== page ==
Live Webinar: Capacity in the Elderly and Lawyers Professional Conduct Obligations


Date:  Thursday 15th November 2018 – Online:
Vic, NSW, ACT, Tas: 11am to 12:30pm 
SA:  10:30am to 12noon  WA: 8am to 9:30am 
NT: 9:30am to 11am  Qld: 10am to 11:30am

Capacity to do what is the first question, because capacity issues arise every time you are acting for a client with some form of cognitive impairment.  It’s not just about the will - the question arises every time you receive instructions.   It arises when your client is said to have lost capacity.  Capacity also raises issues of professional conduct:  should you act on the instructions or not?  Get it wrong and you might find yourself in hot water with the regulator.  This presentation will cover:

  • Capacity and willmaking:
    • the Banks and Goodfellow test - has the law developed at all?
    • the duty to make the will - where it stands today
  • Making an enduring power of attorney:
    • what is the test of capacity for an EPOA?
    • do you have a duty to make the power if possible?
  • Taking instructions on other matters - determining  the test
  • Practical guidance in assessing capacity:
    • checklists and guidelines - does box ticking help - and do you have a choice?
    • meeting the client - in the absence of relatives
    • tell-tale signs of capacity loss
  • Capacity is a legal test - what is the role of the medical profession in assessing capacity?
    • when should you have the client seek a medical opinion?
    • what questions should you ask the doctor and how?
  • Capacity and professional misconduct:
    • what the professional conduct rules tell us
    • likely sanctions for breach
    • case law on the issue
    • practical steps to stay out of trouble
Our presenter

Jenny McMillan, Legal Practice Consultant, Lawcover, Sydney

Jenny McMillan was admitted to practice in New South Wales in 1989 and in Western Australia in 1992.  She is a Law Society of NSW accredited specialist in wills and estates and has extensive experience in this area both in private practice and with a trustee company. 

Jenny is a member of the NSW Law Society Elder Law and Succession Committee, a member of the Society of Trust and Estate Practitioners and a part-time member of the Guardianship Division of the NSW Civil and Administrative Tribunal. 


This webinar is suitable for succession lawyers – Australia wide. This webinar is for practitioners with some knowledge in this area and looking to improve their knowledge.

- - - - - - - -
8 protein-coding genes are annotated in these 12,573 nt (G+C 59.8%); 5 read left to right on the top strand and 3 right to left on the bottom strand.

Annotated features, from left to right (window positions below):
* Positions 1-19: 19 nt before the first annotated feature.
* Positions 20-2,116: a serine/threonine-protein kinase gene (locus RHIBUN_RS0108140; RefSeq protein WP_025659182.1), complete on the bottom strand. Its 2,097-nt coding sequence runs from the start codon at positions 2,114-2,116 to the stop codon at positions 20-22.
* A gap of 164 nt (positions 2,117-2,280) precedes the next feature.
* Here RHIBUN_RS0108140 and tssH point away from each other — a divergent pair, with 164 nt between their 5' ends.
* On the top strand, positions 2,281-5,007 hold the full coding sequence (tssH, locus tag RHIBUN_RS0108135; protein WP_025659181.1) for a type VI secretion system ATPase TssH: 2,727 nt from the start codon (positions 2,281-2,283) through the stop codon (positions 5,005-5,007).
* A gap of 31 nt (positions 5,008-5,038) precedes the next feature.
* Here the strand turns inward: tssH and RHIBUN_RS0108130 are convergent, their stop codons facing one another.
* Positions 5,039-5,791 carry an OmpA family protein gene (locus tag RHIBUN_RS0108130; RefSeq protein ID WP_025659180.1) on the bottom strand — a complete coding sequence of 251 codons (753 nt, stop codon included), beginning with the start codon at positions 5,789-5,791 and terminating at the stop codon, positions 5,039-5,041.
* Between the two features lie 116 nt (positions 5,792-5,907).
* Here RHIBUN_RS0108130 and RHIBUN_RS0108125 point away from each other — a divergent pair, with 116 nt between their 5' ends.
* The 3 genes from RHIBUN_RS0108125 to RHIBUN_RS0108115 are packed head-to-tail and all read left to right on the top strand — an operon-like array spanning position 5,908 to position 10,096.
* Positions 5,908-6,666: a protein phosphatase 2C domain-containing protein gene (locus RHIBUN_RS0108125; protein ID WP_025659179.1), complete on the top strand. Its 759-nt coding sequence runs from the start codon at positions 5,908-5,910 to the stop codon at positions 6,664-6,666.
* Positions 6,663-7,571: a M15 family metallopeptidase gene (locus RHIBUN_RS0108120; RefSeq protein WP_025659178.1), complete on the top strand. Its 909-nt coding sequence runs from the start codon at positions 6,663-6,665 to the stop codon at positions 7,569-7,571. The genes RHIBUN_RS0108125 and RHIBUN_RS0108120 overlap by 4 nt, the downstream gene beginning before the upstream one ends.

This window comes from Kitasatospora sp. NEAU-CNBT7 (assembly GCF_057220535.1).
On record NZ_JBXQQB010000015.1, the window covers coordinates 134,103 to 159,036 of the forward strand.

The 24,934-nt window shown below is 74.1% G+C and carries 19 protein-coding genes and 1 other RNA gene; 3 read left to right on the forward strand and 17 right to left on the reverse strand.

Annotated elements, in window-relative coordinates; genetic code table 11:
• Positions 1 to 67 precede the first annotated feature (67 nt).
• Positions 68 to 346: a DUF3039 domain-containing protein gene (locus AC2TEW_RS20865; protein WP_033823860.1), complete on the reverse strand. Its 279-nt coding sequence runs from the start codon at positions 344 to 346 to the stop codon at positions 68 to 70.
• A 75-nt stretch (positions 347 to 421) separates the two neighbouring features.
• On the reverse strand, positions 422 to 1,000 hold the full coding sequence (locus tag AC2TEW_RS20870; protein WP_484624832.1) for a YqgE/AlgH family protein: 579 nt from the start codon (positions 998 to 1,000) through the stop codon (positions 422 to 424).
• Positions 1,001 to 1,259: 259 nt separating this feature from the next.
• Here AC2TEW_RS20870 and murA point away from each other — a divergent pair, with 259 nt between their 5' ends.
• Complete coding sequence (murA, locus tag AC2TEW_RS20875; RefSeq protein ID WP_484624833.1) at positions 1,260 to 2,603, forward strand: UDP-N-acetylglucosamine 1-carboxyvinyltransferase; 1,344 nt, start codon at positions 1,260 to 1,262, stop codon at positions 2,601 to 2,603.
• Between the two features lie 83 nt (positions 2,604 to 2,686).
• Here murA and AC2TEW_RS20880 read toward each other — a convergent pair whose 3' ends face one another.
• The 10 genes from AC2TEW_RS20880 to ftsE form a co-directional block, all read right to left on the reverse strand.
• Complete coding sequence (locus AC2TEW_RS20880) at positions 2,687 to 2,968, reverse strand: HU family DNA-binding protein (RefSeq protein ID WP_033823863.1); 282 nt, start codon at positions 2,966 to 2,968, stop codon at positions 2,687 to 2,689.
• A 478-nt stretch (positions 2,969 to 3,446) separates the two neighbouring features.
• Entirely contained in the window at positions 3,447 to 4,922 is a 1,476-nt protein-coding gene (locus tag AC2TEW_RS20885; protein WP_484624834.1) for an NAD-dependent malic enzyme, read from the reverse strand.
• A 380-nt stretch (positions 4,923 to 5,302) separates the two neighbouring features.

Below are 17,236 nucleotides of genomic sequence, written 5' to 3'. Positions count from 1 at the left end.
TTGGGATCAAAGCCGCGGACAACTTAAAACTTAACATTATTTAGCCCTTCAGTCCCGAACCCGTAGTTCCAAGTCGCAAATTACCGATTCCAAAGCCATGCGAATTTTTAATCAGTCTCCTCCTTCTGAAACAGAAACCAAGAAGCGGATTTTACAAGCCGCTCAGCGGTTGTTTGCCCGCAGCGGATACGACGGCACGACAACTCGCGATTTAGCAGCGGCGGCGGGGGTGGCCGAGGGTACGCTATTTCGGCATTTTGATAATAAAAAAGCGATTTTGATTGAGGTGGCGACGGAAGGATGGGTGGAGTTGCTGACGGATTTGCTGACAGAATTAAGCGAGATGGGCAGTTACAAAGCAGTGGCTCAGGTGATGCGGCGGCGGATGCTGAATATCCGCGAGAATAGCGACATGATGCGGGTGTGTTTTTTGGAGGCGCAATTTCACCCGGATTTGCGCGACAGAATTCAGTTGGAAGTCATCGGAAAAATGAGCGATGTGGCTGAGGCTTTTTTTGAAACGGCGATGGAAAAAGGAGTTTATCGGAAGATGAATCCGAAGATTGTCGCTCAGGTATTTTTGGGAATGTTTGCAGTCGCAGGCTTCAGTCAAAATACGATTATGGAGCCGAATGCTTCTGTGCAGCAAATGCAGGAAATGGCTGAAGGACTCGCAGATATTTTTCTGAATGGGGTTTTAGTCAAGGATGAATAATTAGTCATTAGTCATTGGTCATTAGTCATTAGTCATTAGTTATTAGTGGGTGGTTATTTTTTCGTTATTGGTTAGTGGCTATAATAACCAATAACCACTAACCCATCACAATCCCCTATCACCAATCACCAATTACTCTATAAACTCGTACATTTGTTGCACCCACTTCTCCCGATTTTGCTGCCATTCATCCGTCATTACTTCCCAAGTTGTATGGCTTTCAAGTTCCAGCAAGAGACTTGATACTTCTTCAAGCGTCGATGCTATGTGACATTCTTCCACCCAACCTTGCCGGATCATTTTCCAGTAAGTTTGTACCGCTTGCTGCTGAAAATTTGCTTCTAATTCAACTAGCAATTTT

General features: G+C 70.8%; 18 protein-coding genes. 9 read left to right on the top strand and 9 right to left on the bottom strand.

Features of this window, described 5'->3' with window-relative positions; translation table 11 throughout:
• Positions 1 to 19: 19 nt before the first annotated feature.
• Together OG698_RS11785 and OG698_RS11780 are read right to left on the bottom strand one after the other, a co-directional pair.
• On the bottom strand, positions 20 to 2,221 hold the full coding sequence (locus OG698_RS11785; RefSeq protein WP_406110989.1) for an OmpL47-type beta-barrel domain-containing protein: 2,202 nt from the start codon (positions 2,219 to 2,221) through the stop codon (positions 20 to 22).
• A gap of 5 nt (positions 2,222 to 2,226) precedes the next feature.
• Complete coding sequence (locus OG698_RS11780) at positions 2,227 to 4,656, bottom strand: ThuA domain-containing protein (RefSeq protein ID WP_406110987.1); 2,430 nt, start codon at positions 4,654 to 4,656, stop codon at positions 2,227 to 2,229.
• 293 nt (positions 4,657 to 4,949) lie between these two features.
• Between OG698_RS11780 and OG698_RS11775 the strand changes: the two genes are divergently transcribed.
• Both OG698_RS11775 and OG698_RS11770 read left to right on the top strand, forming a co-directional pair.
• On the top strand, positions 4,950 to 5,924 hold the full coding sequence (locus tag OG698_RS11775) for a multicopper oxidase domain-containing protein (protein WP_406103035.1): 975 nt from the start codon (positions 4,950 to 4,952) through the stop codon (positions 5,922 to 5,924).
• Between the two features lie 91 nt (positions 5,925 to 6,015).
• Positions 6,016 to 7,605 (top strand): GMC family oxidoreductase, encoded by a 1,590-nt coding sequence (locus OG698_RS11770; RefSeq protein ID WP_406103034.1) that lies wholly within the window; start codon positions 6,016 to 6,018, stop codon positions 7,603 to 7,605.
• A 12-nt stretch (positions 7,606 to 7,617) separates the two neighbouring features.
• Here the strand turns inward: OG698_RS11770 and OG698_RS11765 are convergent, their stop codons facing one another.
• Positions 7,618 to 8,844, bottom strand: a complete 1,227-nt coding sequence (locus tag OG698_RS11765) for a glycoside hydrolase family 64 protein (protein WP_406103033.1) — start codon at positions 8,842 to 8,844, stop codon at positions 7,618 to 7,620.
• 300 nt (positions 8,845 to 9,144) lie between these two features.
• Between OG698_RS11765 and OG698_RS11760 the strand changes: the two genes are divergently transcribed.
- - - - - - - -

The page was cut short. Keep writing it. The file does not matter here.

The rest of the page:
Live webinar delegates will receive a CPD certificate for attendance at this webinar.  Lawyers can claim up to 1.5 CPD units/points – substantive law.  This webinar has been designed to run for 1.5 hours, however, webinar lengths can vary depending on the level of questions and discussion, and the minimum length of the webinar is 1 hour.

If you need assistance or have an enquiry, please do not hesitate to contact our Webinar Coordinator, Lisa Tran on (03) 8601 7709 or email:

Attending a TEN webinar couldn’t be easier. Basically it’s just like attending a seminar except that you don’t have to leave the comfort of your office or home. You just need to be available at the appointed date and time with your computer and internet connection.

Once you’ve registered for the webinar, we send you a link so that you can login to the webinar from your computer. The speaker delivers the session from their computer in real time. Just like a live seminar, you can ask questions of the speaker. You simply type your question into the question box and the speaker responds to it during question time.
At the end of the webinar session we send you a certificate to confirm your attendance and the number of CPD hours you earned.

You will need a computer with sound, an internet connection and earphones if you need to participate in the webinar in an open office environment (so you don’t disrupt those around you).

Product Code: RBHNOV18
 Price:   $264.00 (Inclusive of GST)
© 2019 Television Education Network Pty Ltd. All rights reserved. The program for this webinar is copyright and may not be reproduced in any form without the prior written consent of the copyright owner.